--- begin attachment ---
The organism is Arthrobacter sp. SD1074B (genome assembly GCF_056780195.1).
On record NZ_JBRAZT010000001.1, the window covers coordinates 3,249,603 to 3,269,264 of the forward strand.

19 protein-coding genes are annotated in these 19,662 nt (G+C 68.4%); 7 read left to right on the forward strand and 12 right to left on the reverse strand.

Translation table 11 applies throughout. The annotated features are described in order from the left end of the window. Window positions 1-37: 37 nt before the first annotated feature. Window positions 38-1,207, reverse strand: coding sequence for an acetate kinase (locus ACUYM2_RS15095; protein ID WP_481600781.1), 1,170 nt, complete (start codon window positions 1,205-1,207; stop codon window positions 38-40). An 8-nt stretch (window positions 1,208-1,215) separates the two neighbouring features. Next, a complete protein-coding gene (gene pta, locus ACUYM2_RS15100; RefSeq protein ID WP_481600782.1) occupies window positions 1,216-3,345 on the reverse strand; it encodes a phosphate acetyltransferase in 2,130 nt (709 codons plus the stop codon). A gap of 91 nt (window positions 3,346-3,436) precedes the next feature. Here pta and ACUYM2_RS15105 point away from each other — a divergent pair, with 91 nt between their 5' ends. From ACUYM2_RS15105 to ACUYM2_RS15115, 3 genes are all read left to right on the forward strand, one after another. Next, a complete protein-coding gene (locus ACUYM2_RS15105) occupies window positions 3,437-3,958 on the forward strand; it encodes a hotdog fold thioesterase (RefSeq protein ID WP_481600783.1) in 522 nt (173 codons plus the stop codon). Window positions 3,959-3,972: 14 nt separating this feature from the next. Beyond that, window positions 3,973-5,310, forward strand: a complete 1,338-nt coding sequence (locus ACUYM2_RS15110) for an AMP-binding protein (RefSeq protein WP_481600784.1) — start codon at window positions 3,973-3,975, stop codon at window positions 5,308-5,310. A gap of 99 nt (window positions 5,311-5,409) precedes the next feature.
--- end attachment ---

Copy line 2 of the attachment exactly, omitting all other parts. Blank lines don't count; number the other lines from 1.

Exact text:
On record NZ_JBRAZT010000001.1, the window covers coordinates 3,249,603 to 3,269,264 of the forward strand.